Investors exit big-name funds as stars fail to shine
Saturday, 21 January 2012 | 00:00
Investors rattled by unpredictable global markets are losing faith in star managers to shield them from painful losses, with some of the industry's best known names topping a list of funds which hemorrhaged cash in 2011, Lipper data shows.
Edouard Carmignac, the investment veteran who founded funds firm Carmignac Gestion, and Sanjeev Shah, the Fidelity Worldwide Investments trailblazer, are among those who struggled to maintain cult followings, after a flight to safety tempted fans to switch into cash and other passive products.
Carmignac's 5.7-billion-pound Investissement A Fund suffered the equivalent of 919.3 million pounds of net outflows in the year to December 31, the second-largest spate of annual redemptions recorded by all mutual funds available for sale in the UK, the data from Lipper shows.
Investors pulled 491 million pounds from Shah's 2.2-billion-pound Special Situations Acc Fund over 2011, the 17th largest loss in absolute terms of all the 6,400-plus funds tracked by the data.
Andrew Whiteley, director at financial advisor Provisio, said managers' failure to navigate volatile markets last year, as well as growing investor awareness about cheaper products, was combining to hit demand for these long-celebrated names.
"Many 'star' managers were caught without shorts when the tide went out (in 2011) and I think that investors have started to look at cost as a filter for fund selection ahead of performance," he said.
Failing to beat even benchmarks last year is hurting reputations, especially at a time when more and more investors are turning to exchange traded funds (ETFs), which trade like stocks and offer less-costly index exposure.
Carmignac's fund dropped 12.87 percent last year, underperforming the MSCI AC World CR USD index, while Shah's fund slumped 14.61 percent versus a 4.17 percent fall in the FTSE All-Share TR index, Lipper data shows.
"As an equity fund, Carmignac Investissement A was naturally affected in 2011 by the general rise in risk aversion among European investors. Consequently, the Fund suffered some outflows," Investment Committee Member Didier St Georges said.
Shah, who stepped into Anthony Bolton's shoes to run the UK portion of the Special Situations fund, said strong momentum bias in markets had hurt his investment style.
The fund saw some larger, institutional investors shift money out of the fund as a result of asset allocation, a Fidelity spokesperson added.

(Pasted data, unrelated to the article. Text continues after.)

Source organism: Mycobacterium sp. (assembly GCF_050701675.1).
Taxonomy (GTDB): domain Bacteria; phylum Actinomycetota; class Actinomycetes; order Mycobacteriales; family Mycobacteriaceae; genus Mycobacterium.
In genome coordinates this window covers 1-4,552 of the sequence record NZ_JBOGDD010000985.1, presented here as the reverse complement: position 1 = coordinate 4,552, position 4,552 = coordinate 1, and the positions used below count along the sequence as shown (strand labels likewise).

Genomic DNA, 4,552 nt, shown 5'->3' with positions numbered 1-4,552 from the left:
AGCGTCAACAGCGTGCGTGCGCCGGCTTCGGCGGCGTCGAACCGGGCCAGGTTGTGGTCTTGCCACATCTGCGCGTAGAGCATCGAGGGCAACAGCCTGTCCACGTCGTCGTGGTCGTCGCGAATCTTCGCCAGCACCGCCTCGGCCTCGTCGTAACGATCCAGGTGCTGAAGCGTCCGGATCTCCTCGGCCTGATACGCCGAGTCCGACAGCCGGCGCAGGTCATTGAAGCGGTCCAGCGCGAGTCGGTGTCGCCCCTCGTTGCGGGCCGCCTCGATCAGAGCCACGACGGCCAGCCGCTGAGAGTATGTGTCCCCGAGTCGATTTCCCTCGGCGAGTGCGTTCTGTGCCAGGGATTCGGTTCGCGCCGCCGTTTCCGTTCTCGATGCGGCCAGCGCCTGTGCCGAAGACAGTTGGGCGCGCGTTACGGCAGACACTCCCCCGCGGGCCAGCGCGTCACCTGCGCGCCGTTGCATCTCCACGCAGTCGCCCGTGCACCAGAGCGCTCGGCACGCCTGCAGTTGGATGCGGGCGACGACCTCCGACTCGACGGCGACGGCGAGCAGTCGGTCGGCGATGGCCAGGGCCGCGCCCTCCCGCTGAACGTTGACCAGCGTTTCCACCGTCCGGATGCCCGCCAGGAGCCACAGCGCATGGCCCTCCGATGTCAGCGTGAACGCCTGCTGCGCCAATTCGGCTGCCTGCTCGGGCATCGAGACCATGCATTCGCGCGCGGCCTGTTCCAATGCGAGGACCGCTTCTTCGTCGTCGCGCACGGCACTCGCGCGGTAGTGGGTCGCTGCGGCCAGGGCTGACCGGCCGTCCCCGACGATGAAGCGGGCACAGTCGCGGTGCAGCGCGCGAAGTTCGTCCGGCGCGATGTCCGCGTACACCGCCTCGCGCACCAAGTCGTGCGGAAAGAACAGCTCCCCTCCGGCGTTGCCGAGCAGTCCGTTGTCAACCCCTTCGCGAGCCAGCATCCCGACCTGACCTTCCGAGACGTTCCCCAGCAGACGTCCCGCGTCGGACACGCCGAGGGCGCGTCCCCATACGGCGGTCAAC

Other star managers to lose pulling power last year included Will Landers, the BlackRock manager whose BGF Latin American Fund A2 USD suffered the biggest investor exodus in absolute terms in 2011. The fund lost the equivalent of 938 million pounds and now runs 2.97 billion pounds, the Lipper data showed.
BlackRock blamed the outflows on European volatility but said they expected Latin America to outperform relative to global equity markets when markets stabilized, as was the case during the turmoil of 2008 and 2009.
Aled Smith, manager of M&G's 1.23-billion-pound American A Inc fund, lost the equivalent of 781 million pounds, ranking it in seventh spot, according to the Lipper data.
M&G said Smith's 3-5 year investment approach faced performance headwinds in 2011 as the market chased perceived safety and immediate cash returns at the expense of the long term picture of individual companies, no matter how sound.
JP Morgan Asset Management provided its own numbers for Austin Forey's $6.32-billion Emerging Markets Equity Fund, which saw $1.48 billion leave, a larger outflow in absolute terms than that posted by BlackRock's Will Landers.
"We did see some European institutional investors completely reduce their emerging markets (EM) exposure in an indiscriminate manner across all funds, not just this particular fund. In many cases they sold out of all their EM holdings," Emily Whiting, client portfolio manager at JP Morgan, said.
Much of the money flowed into bond and liquidity funds, though some has started to trickle back this year, she added.
It wasn't just individual names who suffered hefty outflows. Some fund firms had several products in the top 50, indicating a fall in the pulling power of a brand as well as a star manager.
The asset management arm of UBS, the Swiss bank shaken by a rogue trader scandal, suffered extensive outflows in several funds, including money market funds.
The firm's 3.09-billion-pound UBS (Lux) Money Market Fund - USD P-acc lost the equivalent of 897 million pounds, the third largest outflow of any fund, according to Lipper data.
The UBS (Lux) Money Market Fund CHF P-acc shed the equivalent of 357 million pounds, leaving it with just 877 million in December. The Euro version lost 480 million, to end the year managing 1.69 billion pounds, the data shows.
Meanwhile, UBS watched 288 million pounds leave its 316 million pounds (Lux) Eq Fd - Emerging Markets (USD) P-acc fund, and 225 million pounds leave its (Lux) Eq Fd - Euro Co Multi Strategy fund, which now manages the equivalent of 642 million pounds.
UBS confirmed the numbers but declined to comment further.